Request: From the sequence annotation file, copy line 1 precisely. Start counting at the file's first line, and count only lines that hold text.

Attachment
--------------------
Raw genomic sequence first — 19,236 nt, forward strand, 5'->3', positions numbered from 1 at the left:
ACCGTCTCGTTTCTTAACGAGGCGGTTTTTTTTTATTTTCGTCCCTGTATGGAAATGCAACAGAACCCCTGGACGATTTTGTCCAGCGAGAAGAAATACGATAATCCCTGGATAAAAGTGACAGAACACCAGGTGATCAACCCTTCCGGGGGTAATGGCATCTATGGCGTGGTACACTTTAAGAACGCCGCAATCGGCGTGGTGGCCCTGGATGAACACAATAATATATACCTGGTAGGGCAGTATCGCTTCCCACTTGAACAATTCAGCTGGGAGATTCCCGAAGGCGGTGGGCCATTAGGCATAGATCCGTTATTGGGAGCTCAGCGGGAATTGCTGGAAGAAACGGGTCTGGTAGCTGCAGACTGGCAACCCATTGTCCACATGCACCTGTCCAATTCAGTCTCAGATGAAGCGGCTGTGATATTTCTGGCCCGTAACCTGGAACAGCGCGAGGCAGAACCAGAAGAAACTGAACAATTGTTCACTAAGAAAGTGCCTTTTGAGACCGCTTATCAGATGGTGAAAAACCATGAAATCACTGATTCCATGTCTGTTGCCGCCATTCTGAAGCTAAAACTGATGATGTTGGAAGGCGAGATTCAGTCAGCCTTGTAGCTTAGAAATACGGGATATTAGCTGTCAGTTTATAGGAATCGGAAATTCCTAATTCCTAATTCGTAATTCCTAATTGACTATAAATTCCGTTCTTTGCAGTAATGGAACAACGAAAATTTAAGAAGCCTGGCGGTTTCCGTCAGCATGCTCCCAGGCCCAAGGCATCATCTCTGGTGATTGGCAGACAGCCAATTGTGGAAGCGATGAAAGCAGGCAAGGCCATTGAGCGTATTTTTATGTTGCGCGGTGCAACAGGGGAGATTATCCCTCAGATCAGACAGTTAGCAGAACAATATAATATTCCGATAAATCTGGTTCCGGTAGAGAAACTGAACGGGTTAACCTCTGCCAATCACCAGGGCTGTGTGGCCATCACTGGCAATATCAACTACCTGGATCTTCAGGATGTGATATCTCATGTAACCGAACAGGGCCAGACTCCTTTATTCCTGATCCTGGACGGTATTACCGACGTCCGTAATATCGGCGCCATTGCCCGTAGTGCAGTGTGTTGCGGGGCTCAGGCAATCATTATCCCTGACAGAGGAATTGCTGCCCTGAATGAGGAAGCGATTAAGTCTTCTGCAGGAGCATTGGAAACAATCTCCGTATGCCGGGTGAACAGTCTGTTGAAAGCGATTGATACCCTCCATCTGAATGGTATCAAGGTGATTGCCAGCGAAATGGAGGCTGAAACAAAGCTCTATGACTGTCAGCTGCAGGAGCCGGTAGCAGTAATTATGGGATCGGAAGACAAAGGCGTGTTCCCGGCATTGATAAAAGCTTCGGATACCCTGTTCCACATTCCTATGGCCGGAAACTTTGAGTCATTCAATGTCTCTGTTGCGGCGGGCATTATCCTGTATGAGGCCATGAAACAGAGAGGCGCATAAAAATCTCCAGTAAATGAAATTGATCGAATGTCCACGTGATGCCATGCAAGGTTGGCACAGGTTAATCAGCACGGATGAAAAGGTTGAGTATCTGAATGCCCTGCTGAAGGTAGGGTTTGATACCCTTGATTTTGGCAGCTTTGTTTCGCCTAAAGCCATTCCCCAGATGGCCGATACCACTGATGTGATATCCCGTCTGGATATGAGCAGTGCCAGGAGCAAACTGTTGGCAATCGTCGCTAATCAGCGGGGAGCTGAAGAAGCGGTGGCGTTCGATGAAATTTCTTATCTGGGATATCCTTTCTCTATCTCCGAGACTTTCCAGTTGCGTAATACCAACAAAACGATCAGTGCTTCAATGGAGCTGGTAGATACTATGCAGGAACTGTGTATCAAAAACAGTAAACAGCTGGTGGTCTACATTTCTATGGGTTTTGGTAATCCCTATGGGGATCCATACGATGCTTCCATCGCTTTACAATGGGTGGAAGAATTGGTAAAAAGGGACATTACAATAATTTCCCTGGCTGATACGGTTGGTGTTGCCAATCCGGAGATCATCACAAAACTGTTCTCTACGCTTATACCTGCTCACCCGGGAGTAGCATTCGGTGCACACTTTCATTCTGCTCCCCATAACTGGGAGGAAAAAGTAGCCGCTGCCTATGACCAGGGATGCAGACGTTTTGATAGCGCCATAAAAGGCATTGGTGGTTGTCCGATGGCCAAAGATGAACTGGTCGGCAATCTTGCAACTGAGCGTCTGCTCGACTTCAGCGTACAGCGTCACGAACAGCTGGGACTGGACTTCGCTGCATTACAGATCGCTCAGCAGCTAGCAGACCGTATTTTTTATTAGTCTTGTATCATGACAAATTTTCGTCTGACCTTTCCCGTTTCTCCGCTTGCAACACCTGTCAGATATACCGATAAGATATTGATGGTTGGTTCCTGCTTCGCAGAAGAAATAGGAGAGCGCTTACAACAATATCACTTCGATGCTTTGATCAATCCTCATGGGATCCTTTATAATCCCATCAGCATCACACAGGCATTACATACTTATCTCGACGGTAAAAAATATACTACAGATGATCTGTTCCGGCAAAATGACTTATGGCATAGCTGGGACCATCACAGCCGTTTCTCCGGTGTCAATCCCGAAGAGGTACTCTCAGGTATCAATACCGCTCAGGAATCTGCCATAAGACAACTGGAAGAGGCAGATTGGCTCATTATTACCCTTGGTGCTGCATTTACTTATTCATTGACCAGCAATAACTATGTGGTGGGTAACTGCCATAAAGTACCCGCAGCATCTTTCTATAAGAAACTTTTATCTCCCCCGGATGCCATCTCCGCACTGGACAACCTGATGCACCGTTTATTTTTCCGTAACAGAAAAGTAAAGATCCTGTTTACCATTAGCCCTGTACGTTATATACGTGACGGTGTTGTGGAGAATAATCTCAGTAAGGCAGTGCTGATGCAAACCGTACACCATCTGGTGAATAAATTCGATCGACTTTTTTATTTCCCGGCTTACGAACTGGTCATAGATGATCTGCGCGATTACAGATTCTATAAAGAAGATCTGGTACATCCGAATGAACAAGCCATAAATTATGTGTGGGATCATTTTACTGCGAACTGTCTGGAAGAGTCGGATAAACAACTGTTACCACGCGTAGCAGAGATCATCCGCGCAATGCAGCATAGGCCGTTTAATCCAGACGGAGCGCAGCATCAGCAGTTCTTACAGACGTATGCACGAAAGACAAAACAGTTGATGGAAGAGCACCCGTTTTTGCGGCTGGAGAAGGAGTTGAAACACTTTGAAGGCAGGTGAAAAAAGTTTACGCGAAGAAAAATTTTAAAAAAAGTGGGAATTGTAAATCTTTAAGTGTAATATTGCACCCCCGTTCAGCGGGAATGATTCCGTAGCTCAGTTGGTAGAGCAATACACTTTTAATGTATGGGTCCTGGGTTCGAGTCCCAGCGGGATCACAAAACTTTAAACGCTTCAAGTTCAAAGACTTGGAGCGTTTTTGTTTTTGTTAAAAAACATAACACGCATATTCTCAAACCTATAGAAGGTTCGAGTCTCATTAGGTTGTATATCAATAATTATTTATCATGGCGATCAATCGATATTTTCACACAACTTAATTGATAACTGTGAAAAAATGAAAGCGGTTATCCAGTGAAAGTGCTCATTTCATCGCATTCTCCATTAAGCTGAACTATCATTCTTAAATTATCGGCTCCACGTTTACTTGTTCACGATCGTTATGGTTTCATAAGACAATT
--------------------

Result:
Raw genomic sequence first — 19,236 nt, forward strand, 5'->3', positions numbered from 1 at the left: